"how do we reach the masses of former Catholics that are now convinced that the Church is nothing but a 'sunshine-happy cult'?"
Send them all to the seminary.
No, actually, I don't know what can be done. Evangelization is not a programmatic enterprise. I do believe one thing, though. Secularists can smell inauthenticity like old Payless shoes. And inauthenticity can come in two kinds--the kind we're familiar with, and the kind our parents were familiar with.
The inauthenticity we're familiar with is what gets called "Catholic-Lite"--the supersaturation of the happy cute in most average Catholic parishes, where transcendence has been so long smothered that the entire community is like one big institutional group hug. And maybe a round of the Hokey Pokey.
The inauthenticity our parents were familiar with (maybe not my parents, who are older, but most other folks', like embittered Generation X'ers) is kitchy plaster Catholicism--represented by stilted, off-key singing of soulless catechetical hymns, mass produced plaster statuettes of heaven-gazing saints who look as though dirt would just leap off of them if it touched them, and shrill, purity-obsessed moralism in homilies, as though we had nothing better to do than brood during our Suday afternoons.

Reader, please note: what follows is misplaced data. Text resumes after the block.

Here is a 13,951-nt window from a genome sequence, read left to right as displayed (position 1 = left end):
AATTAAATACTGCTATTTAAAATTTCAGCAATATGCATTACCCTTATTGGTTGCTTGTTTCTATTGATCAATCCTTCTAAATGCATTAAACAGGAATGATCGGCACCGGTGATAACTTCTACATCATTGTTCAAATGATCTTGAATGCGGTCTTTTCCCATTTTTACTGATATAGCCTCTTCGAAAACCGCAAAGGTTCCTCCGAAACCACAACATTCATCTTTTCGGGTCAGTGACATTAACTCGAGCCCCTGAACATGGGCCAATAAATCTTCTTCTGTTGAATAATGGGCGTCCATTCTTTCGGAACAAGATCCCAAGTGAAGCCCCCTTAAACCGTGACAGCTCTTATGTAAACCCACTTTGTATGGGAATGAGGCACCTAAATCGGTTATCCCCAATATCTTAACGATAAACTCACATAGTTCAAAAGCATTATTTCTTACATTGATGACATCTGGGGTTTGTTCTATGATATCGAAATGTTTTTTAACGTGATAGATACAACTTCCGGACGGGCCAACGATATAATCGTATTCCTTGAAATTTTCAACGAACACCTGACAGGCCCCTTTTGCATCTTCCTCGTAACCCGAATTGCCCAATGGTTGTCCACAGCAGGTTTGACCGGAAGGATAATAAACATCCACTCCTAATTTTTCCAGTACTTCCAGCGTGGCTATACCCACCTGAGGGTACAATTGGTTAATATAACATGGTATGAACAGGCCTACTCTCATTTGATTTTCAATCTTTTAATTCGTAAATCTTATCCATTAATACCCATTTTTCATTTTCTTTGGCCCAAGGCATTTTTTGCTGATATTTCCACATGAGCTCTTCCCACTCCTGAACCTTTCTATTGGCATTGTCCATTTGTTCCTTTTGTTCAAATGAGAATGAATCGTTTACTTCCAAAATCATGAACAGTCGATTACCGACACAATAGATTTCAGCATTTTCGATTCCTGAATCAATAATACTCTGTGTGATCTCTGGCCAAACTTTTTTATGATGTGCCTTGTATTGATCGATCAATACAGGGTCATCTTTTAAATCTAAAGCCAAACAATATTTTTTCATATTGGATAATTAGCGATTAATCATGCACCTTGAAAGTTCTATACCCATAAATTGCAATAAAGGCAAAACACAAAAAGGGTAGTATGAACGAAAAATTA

Both of these inauthenticities are rabidly anti-intellectual; and in truth, I've found that secular-leaning teenagers have appreciated nothing more than my willingness to wrestle with any questions they gave me, on an intellectual level; and to research it if I couldn't deal with it right then and there. People want brutal honesty, they want depth, and they want the person they're talking to to be (duh) authentic--which in our case means genuinely prayerful and reverent. On the purely natural plane, those are the things I lay emphasis on when I do catechesis with teens and adults.